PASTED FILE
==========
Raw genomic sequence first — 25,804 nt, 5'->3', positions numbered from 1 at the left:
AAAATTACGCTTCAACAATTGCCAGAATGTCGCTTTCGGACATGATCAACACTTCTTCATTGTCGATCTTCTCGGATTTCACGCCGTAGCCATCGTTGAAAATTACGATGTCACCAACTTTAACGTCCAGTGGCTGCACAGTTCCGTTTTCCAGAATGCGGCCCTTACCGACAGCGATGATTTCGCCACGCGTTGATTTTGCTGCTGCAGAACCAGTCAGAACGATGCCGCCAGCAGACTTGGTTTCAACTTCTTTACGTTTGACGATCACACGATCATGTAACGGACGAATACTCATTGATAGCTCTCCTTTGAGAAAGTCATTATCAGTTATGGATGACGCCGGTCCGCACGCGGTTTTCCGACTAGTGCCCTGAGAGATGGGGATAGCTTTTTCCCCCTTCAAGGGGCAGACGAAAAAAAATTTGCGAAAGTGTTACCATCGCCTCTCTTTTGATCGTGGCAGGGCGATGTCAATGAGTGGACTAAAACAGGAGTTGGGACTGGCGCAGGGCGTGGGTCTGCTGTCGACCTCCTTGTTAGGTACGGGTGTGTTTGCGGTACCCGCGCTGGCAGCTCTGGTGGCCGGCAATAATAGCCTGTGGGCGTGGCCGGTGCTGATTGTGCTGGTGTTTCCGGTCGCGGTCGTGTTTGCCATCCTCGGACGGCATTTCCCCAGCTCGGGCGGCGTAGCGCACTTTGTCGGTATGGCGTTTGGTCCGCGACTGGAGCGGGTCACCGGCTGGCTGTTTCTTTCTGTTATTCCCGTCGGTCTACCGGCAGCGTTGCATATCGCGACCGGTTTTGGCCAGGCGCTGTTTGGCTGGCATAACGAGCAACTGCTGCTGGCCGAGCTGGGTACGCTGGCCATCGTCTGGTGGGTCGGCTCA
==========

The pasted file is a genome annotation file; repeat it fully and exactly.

Raw genomic sequence first — 25,804 nt, 5'->3', positions numbered from 1 at the left:
AAAATTACGCTTCAACAATTGCCAGAATGTCGCTTTCGGACATGATCAACACTTCTTCATTGTCGATCTTCTCGGATTTCACGCCGTAGCCATCGTTGAAAATTACGATGTCACCAACTTTAACGTCCAGTGGCTGCACAGTTCCGTTTTCCAGAATGCGGCCCTTACCGACAGCGATGATTTCGCCACGCGTTGATTTTGCTGCTGCAGAACCAGTCAGAACGATGCCGCCAGCAGACTTGGTTTCAACTTCTTTACGTTTGACGATCACACGATCATGTAACGGACGAATACTCATTGATAGCTCTCCTTTGAGAAAGTCATTATCAGTTATGGATGACGCCGGTCCGCACGCGGTTTTCCGACTAGTGCCCTGAGAGATGGGGATAGCTTTTTCCCCCTTCAAGGGGCAGACGAAAAAAAATTTGCGAAAGTGTTACCATCGCCTCTCTTTTGATCGTGGCAGGGCGATGTCAATGAGTGGACTAAAACAGGAGTTGGGACTGGCGCAGGGCGTGGGTCTGCTGTCGACCTCCTTGTTAGGTACGGGTGTGTTTGCGGTACCCGCGCTGGCAGCTCTGGTGGCCGGCAATAATAGCCTGTGGGCGTGGCCGGTGCTGATTGTGCTGGTGTTTCCGGTCGCGGTCGTGTTTGCCATCCTCGGACGGCATTTCCCCAGCTCGGGCGGCGTAGCGCACTTTGTCGGTATGGCGTTTGGTCCGCGACTGGAGCGGGTCACCGGCTGGCTGTTTCTTTCTGTTATTCCCGTCGGTCTACCGGCAGCGTTGCATATCGCGACCGGTTTTGGCCAGGCGCTGTTTGGCTGGCATAACGAGCAACTGCTGCTGGCCGAGCTGGGTACGCTGGCCATCGTCTGGTGGGTCGGCTCA